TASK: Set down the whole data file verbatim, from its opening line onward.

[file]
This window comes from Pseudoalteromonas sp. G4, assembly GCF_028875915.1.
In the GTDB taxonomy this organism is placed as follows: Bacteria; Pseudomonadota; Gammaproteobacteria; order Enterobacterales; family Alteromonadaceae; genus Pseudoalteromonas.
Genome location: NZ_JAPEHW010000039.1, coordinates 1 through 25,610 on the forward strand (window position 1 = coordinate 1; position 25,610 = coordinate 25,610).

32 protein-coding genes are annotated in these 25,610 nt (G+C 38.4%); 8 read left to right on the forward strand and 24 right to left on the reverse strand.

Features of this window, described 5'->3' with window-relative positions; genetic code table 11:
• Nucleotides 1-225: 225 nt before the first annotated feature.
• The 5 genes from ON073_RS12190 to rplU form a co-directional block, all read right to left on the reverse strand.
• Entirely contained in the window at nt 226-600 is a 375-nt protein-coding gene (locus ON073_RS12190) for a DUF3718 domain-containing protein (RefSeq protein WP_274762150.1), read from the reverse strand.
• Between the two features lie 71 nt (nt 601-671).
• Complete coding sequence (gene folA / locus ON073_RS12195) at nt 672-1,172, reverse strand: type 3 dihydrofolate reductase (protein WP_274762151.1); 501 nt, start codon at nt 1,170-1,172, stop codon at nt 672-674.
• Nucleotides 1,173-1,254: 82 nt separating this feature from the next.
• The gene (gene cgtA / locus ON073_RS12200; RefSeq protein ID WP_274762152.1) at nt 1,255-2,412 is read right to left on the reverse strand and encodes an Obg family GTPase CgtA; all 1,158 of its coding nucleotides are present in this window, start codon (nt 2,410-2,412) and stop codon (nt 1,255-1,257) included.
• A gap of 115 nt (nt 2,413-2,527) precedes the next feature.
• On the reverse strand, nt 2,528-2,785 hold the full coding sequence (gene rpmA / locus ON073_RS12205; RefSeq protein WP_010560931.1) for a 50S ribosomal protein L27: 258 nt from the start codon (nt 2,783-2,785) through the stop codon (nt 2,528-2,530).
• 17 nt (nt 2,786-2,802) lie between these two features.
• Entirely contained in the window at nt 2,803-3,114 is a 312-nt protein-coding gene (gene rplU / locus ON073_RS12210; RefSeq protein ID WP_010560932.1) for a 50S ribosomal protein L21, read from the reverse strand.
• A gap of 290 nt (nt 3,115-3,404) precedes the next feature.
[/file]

This window comes from Pseudoalteromonas sp. G4, assembly GCF_028875915.1.
In the GTDB taxonomy this organism is placed as follows: Bacteria; Pseudomonadota; Gammaproteobacteria; order Enterobacterales; family Alteromonadaceae; genus Pseudoalteromonas.
Genome location: NZ_JAPEHW010000039.1, coordinates 1 through 25,610 on the forward strand (window position 1 = coordinate 1; position 25,610 = coordinate 25,610).

32 protein-coding genes are annotated in these 25,610 nt (G+C 38.4%); 8 read left to right on the forward strand and 24 right to left on the reverse strand.

Features of this window, described 5'->3' with window-relative positions; genetic code table 11:
• Nucleotides 1-225: 225 nt before the first annotated feature.
• The 5 genes from ON073_RS12190 to rplU form a co-directional block, all read right to left on the reverse strand.
• Entirely contained in the window at nt 226-600 is a 375-nt protein-coding gene (locus ON073_RS12190) for a DUF3718 domain-containing protein (RefSeq protein WP_274762150.1), read from the reverse strand.
• Between the two features lie 71 nt (nt 601-671).
• Complete coding sequence (gene folA / locus ON073_RS12195) at nt 672-1,172, reverse strand: type 3 dihydrofolate reductase (protein WP_274762151.1); 501 nt, start codon at nt 1,170-1,172, stop codon at nt 672-674.
• Nucleotides 1,173-1,254: 82 nt separating this feature from the next.
• The gene (gene cgtA / locus ON073_RS12200; RefSeq protein ID WP_274762152.1) at nt 1,255-2,412 is read right to left on the reverse strand and encodes an Obg family GTPase CgtA; all 1,158 of its coding nucleotides are present in this window, start codon (nt 2,410-2,412) and stop codon (nt 1,255-1,257) included.
• A gap of 115 nt (nt 2,413-2,527) precedes the next feature.
• On the reverse strand, nt 2,528-2,785 hold the full coding sequence (gene rpmA / locus ON073_RS12205; RefSeq protein WP_010560931.1) for a 50S ribosomal protein L27: 258 nt from the start codon (nt 2,783-2,785) through the stop codon (nt 2,528-2,530).
• 17 nt (nt 2,786-2,802) lie between these two features.
• Entirely contained in the window at nt 2,803-3,114 is a 312-nt protein-coding gene (gene rplU / locus ON073_RS12210; RefSeq protein ID WP_010560932.1) for a 50S ribosomal protein L21, read from the reverse strand.
• A gap of 290 nt (nt 3,115-3,404) precedes the next feature.